Wrought Iron

What is Wrought Iron

Definition of Wrought Iron in Construction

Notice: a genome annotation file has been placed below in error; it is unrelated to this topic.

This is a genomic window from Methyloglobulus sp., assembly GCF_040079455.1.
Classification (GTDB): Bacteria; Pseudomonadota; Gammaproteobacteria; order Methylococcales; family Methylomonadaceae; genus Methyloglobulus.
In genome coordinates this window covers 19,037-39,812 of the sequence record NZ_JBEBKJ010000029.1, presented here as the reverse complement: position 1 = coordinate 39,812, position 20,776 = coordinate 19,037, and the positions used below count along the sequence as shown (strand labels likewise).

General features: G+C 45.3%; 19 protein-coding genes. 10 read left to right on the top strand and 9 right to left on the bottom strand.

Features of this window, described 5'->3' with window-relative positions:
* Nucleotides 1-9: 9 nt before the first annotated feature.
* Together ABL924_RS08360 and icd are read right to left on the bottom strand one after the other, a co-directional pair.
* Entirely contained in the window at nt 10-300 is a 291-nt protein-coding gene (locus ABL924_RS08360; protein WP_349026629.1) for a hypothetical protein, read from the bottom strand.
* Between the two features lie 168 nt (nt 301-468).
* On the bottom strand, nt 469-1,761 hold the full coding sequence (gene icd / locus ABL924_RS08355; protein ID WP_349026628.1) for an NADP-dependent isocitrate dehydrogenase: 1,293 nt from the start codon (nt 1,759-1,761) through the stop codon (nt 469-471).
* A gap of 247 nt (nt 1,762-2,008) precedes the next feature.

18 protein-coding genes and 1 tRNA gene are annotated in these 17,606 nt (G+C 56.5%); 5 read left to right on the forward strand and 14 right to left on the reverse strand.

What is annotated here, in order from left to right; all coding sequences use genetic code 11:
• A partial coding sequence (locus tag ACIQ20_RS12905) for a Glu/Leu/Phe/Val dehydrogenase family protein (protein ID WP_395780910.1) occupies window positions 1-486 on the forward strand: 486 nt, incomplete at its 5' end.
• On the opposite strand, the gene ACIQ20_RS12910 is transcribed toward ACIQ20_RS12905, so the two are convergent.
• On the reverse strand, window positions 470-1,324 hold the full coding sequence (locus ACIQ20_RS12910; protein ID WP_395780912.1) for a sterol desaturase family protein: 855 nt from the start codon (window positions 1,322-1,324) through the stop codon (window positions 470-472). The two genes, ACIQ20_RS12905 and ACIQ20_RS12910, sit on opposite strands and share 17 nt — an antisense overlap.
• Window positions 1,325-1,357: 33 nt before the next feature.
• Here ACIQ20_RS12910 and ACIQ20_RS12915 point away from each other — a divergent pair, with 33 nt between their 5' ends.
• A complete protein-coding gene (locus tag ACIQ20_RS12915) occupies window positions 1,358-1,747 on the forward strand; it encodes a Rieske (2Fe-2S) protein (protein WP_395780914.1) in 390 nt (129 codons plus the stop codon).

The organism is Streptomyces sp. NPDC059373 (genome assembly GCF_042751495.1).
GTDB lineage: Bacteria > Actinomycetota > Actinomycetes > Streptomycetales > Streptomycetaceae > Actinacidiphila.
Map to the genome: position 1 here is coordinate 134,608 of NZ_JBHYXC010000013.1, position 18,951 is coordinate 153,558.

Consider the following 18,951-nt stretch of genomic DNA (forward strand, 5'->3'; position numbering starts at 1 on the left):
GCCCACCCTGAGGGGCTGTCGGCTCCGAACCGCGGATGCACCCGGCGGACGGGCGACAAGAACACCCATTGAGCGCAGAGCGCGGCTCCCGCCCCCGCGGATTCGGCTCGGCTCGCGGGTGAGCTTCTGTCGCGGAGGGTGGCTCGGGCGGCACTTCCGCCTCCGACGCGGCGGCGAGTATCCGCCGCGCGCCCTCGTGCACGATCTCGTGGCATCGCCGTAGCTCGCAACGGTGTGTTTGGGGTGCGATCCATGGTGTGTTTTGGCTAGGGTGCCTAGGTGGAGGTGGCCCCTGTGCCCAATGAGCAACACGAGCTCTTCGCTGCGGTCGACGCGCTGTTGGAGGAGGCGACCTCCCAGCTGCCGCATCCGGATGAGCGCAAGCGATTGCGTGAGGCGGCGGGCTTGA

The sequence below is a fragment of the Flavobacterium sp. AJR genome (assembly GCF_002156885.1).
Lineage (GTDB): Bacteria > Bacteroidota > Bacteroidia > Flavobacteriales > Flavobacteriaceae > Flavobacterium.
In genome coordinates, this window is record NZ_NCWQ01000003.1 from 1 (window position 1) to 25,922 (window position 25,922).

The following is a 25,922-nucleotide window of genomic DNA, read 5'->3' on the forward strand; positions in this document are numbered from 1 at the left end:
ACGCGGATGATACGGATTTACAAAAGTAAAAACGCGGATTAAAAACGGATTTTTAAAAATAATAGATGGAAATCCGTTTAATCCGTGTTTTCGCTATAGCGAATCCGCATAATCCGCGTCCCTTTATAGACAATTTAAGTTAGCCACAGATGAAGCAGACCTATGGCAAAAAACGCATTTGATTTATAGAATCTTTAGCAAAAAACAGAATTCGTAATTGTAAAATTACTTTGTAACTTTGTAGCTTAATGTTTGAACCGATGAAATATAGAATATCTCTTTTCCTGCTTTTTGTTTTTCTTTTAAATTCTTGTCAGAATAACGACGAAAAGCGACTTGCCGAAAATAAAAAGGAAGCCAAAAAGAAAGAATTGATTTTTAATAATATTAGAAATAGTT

The term wrought iron is used more in the residential marketplace, than in the commercial construction industry. The look of wrought iron is the desirable quality of the material that makes it very popular in the residential market, especially in the historic preservation portion of the industry. Wrought iron used to be the only type of iron available for use as a construction material. Used for structural components as in the Eiffel tower, wrought iron is an iron alloy that is very low in carbon content. Wrought iron is best thought of a product that was not overly refined iron, with amounts of what is called slag in the mix. Wrought iron is easily welded, corrosion resistant and will appear, almost with a wood like grain, when stressed by bending or manipulating. Wrought means mechanically altered to achieve characteristics that will make the material more compliant with the application. The use of the wrought iron look for railings, decorative metal work, special ornamental and architectural features is common, however the use of actual wrought iron for any type of structural element is basically non- existent. Actual and authentic wrought iron is not available unless you can find a blacksmith to manufacture the item. The term wrought iron as a descriptive term is now mostly made of what is referenced as mild steel, which simply looks like the design and the shape of old fashion railings and ornamental items.